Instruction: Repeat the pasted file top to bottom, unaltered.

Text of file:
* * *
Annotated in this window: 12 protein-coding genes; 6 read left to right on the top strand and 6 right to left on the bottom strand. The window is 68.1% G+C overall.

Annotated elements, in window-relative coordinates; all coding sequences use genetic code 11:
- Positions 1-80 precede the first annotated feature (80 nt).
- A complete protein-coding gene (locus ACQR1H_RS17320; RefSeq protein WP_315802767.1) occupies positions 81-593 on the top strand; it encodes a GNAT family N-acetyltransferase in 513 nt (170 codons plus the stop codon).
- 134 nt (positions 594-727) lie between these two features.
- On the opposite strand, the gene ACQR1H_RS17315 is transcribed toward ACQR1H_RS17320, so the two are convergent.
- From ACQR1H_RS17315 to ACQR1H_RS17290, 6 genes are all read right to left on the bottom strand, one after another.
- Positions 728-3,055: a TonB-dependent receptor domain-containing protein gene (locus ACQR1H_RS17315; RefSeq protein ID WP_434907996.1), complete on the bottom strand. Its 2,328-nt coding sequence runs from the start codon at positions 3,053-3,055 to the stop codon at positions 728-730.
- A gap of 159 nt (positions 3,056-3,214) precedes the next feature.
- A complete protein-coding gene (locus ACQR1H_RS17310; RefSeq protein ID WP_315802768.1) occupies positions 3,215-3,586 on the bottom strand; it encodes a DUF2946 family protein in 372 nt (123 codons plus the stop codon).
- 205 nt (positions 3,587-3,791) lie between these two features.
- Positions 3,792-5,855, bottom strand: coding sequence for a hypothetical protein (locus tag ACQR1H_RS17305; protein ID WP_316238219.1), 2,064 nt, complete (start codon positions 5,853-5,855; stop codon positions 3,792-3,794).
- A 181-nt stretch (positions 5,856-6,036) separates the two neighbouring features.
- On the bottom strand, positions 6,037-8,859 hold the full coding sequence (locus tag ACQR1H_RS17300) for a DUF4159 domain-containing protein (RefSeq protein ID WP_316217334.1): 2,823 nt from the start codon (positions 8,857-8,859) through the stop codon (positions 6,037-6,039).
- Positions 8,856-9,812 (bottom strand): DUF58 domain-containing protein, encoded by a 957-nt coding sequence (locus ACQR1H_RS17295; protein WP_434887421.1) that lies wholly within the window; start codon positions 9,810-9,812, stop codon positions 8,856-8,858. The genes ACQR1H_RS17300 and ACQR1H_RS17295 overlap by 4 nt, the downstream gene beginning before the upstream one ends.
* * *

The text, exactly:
Annotated in this window: 12 protein-coding genes; 6 read left to right on the top strand and 6 right to left on the bottom strand. The window is 68.1% G+C overall.

Annotated elements, in window-relative coordinates; all coding sequences use genetic code 11:
- Positions 1-80 precede the first annotated feature (80 nt).
- A complete protein-coding gene (locus ACQR1H_RS17320; RefSeq protein WP_315802767.1) occupies positions 81-593 on the top strand; it encodes a GNAT family N-acetyltransferase in 513 nt (170 codons plus the stop codon).
- 134 nt (positions 594-727) lie between these two features.
- On the opposite strand, the gene ACQR1H_RS17315 is transcribed toward ACQR1H_RS17320, so the two are convergent.
- From ACQR1H_RS17315 to ACQR1H_RS17290, 6 genes are all read right to left on the bottom strand, one after another.
- Positions 728-3,055: a TonB-dependent receptor domain-containing protein gene (locus ACQR1H_RS17315; RefSeq protein ID WP_434907996.1), complete on the bottom strand. Its 2,328-nt coding sequence runs from the start codon at positions 3,053-3,055 to the stop codon at positions 728-730.
- A gap of 159 nt (positions 3,056-3,214) precedes the next feature.
- A complete protein-coding gene (locus ACQR1H_RS17310; RefSeq protein ID WP_315802768.1) occupies positions 3,215-3,586 on the bottom strand; it encodes a DUF2946 family protein in 372 nt (123 codons plus the stop codon).
- 205 nt (positions 3,587-3,791) lie between these two features.
- Positions 3,792-5,855, bottom strand: coding sequence for a hypothetical protein (locus tag ACQR1H_RS17305; protein ID WP_316238219.1), 2,064 nt, complete (start codon positions 5,853-5,855; stop codon positions 3,792-3,794).
- A 181-nt stretch (positions 5,856-6,036) separates the two neighbouring features.
- On the bottom strand, positions 6,037-8,859 hold the full coding sequence (locus tag ACQR1H_RS17300) for a DUF4159 domain-containing protein (RefSeq protein ID WP_316217334.1): 2,823 nt from the start codon (positions 8,857-8,859) through the stop codon (positions 6,037-6,039).
- Positions 8,856-9,812 (bottom strand): DUF58 domain-containing protein, encoded by a 957-nt coding sequence (locus ACQR1H_RS17295; protein WP_434887421.1) that lies wholly within the window; start codon positions 9,810-9,812, stop codon positions 8,856-8,858. The genes ACQR1H_RS17300 and ACQR1H_RS17295 overlap by 4 nt, the downstream gene beginning before the upstream one ends.